The sheer difference in how long Britons can expect to live depending on where they live has today been laid bare.
The Office for National Statistics has produced a series of interactive maps which drill down to tell what the average life expectancy is for different wards across the country.
It shows that people living in the richest boroughs can expect to live longer than Britons living in poorer neighbourhoods.
Men living in the Warfield Harvest Ride in the affluent county of Berkshire can expect to live to 90.3 years.
This is on average 22.1 years longer than men in Bloomfield in Blackpool – the second most deprived ward in England – who only live until they are 68.2 years.
Meanwhile, men in the wealthy area of Knightsbridge and Belgravia are expected to live more than 30 years longer in good health than men in Bloomfield.
To use the below map you can click on ‘male’ ‘female’ ‘at birth’ ‘at 65’ ‘life expectancy’ and ‘healthy life expectancy’ to discover how long people in an area can expect to live.
You can also input your postcode or clock on a location on the map to pick what borough ward to pick the figures for.
The map will then bring up the average life expectancy for that area, and what the healthy life inequality gap is in years.
The numbers suggest that men in Knightsbridge and Belgravia would only start seeing a sharp decline in their health once they hit 79.
Whereas in Bloomfield in Blackpool, health problems would kick in when men hit on average 47 years-old.
The top five areas for life expectancy
- Warfield Harvest Ride, Berkshire (90.3 years)
- Fleet North (89.7 years)
- Easton, Norfolk (89.6 years)
- Newton Poppleford and Harpford, Devon (89.4years)
- Salcey, Northampton (89.3 years)
- Great Corby and Geltside, Carlisle (97.2 years)
- Dullingham Villages, Cambridgeshire (97 years)
- Wimbish and Debden, Essex (96.5 years)
- Laverstock / Ford and Old Sarum, Wiltshire (96.3 years)
- Oakham South East, East Midlands (95.7 years)
Meanwhile, women in the richest areas can expect to live up to 35 years longer in good health compared to deprived boroughs.
The starkest divide is shown by the contrasting the healthy life rates between women living in Middlehaven of Middlesbrough and the leafy area of Blackheath is south east London.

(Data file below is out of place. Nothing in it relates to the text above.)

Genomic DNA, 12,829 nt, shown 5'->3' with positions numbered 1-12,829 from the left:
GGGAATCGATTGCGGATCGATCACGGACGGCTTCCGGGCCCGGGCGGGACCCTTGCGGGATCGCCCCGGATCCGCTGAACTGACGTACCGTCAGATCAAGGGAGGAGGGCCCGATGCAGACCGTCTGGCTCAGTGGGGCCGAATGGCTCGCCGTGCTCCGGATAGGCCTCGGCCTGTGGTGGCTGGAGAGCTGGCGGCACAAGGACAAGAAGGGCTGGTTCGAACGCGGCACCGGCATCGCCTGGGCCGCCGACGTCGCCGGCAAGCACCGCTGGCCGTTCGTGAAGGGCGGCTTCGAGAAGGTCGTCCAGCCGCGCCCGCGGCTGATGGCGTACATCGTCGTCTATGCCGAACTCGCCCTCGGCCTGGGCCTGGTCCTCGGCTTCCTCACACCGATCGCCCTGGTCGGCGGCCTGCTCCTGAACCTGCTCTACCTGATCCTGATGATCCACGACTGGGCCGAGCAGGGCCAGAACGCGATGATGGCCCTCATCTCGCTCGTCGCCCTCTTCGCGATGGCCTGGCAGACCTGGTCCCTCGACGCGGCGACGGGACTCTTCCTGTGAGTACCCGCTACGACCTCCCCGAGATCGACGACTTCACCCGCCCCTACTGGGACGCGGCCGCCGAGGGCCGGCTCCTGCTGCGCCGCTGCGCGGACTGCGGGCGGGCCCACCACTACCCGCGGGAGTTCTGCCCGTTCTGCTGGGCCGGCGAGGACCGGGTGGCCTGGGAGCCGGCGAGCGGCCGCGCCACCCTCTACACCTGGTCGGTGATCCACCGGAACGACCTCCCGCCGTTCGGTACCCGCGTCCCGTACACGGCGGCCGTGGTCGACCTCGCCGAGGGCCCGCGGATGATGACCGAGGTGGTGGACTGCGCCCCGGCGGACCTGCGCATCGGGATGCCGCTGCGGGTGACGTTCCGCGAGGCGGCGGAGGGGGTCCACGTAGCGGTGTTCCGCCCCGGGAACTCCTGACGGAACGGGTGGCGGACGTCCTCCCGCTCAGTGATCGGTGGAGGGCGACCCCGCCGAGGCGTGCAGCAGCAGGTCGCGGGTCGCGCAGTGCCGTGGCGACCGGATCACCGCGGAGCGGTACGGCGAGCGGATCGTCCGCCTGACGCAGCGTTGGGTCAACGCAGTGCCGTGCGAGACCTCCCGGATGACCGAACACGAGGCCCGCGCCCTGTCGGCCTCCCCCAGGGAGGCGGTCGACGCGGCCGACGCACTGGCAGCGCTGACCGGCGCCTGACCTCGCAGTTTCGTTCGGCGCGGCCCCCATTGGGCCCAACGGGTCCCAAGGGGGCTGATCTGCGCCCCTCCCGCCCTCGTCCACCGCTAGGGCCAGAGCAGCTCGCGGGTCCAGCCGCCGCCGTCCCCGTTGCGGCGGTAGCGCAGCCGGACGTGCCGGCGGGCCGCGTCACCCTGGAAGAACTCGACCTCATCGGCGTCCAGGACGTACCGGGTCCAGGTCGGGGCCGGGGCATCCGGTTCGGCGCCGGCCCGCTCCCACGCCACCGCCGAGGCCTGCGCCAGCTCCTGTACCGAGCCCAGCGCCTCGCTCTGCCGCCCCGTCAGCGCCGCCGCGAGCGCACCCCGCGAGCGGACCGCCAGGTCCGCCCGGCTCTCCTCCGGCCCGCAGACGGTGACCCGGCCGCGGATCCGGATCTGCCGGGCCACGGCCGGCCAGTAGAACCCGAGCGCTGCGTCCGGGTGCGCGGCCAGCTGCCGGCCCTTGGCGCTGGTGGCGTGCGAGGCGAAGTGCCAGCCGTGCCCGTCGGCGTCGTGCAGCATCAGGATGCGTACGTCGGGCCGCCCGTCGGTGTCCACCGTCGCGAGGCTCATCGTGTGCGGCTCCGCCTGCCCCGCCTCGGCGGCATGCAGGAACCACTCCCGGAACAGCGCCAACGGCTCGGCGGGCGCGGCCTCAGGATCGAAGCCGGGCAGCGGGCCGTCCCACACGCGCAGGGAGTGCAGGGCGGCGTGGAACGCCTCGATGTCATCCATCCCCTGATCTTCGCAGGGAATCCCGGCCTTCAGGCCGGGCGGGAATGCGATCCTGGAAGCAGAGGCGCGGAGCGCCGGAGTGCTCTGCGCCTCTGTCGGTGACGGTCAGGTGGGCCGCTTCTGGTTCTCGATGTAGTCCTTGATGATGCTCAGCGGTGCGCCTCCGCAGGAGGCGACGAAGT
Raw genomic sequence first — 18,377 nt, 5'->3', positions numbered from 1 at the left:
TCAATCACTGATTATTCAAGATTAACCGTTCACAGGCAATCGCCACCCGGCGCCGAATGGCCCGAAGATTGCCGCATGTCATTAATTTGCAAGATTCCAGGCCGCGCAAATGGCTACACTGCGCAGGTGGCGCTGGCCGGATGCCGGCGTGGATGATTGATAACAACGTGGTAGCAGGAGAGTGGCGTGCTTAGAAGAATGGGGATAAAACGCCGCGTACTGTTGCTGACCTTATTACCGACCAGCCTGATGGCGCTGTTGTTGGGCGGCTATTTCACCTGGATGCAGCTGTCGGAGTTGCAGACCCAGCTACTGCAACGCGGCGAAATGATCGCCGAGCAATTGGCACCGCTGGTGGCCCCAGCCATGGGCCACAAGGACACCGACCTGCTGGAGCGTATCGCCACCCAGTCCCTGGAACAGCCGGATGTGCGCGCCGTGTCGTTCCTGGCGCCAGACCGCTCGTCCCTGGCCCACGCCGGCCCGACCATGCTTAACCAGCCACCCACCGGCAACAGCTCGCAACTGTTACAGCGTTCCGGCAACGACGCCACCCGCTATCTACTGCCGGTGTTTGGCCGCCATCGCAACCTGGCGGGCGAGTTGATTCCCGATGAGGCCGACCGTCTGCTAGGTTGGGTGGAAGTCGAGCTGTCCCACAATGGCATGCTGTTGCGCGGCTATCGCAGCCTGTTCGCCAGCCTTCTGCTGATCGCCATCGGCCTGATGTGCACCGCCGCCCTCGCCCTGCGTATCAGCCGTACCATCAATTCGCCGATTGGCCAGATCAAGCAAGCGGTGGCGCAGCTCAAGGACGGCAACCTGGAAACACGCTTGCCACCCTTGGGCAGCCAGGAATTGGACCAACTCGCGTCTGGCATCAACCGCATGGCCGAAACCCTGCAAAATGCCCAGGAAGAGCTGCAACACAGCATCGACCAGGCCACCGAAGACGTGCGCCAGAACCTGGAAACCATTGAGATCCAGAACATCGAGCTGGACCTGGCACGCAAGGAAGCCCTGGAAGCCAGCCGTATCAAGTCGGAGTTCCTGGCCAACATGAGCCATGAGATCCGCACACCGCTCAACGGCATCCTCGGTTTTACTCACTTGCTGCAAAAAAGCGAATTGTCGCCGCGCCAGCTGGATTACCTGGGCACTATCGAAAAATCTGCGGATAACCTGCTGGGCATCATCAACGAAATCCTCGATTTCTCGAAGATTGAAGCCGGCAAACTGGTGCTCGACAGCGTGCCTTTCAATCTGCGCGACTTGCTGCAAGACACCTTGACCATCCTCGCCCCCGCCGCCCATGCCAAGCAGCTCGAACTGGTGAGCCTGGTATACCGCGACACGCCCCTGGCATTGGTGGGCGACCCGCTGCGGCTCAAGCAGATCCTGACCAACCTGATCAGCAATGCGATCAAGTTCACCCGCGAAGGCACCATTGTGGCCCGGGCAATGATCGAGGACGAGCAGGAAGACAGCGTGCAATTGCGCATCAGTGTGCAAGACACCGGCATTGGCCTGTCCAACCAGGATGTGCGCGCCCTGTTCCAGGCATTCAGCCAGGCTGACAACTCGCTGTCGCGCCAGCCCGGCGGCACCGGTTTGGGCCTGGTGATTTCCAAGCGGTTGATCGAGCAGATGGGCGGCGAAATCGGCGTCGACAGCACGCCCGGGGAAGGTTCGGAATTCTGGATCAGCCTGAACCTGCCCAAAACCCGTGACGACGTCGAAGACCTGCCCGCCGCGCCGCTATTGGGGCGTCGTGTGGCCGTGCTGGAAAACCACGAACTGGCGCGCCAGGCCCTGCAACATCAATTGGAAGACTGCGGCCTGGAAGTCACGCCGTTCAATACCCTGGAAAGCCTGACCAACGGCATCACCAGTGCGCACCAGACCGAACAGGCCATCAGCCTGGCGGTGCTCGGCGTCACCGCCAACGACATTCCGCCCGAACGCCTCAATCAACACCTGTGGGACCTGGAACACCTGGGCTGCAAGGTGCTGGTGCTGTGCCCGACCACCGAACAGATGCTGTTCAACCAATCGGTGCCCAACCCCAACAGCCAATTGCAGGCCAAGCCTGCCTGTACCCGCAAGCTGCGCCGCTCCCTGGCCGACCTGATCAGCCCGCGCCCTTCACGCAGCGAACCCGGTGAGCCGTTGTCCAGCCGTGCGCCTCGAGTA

In Middlehaven, women can only expect to be fully healthy until they hit 47.6 years when health troubles set in.
In contrast, in Blackheath the healthy life expectancy rate is 83 years-old.
While women living in Great Corby and Geltside in Carlisle have the highest life expectancy, at 97.2 years.
In contrast, women born in Gwersyllt West in Wrexham – one of the most deprive boroughs in Wales – have the lowest life expectancy at 72.6 years.
The numbers look at the life expectancy and health outcomes for Britons between 2009 and 2013 – the most recent figures.
Sharon Hodgson MP, Labour’s Shadow Minister for Public Health, laid the blame for the gap at the feet of the Tory Government.
She said it is the result of the party’s decision to pursue a domestic policy of austerity since 2010.
She said: : ‘The growing gulf of health inequalities between rich and poor exposes the terrible effects of the policies pursued by this Government.
The worst five areas for life expectancy
- Bloomfield, Blackpool (68.2 years)
- Rhyl West, North Wales (68.3 years)
- Weston-super-Mare Central, Somerset (69.3 years)
- University, Kingston upon Hull (69.4 years)
- Waterloo (69.4 years)
- Gwersyllt West, north Wales (72.6 years)
- Middlehaven, Middlesbrough(74 years)
- Ironbridge Gorge, Shropshire (74 years)
- Kingswood, South Gloucestershire (74.3 years)
- Pillgwenlly, Newport, south Wales (74.4 years)
‘It’s just astonishing that this decade has seen a slowdown in improvements in life expectancy – an appalling consequence of this Government’s failure to improve the chances of the worst-off – as years of underfunding in health and social care take their toll.
‘The next Labour Government will ensure our health and care system is properly funded so all children are given the best possible start in life, and older people are treated with the respect and dignity they deserve.’
It comes a week after figures were released showing that the life expectancy gap between the richest and poorest in England has grown to almost 10 years.
Data from the Office for National Statistics shows the wealthiest men born in England between 2014 and 2016 could expect to live 9.3 years longer than the poorest.
The life expectancy gap is lower for women at 7.3 years, the figures show.
Welsh people have slightly lower gaps in life expectancy at 8.9 years and 7.3 years for men and women.
A Department of Health and Social Care spokeswoman said: ‘Health inequality is a challenging and complex area and is driven by a variety of factors – but we are working hard to tackle the root causes and since 2010 income inequality has fallen.
‘We are also investing more than £16 billion in local government public health services over the current spending period, as well as introducing world-leading plans to tackle childhood obesity, diabetes and smoking, and funding for campaigns such as Be Clear on Cancer.’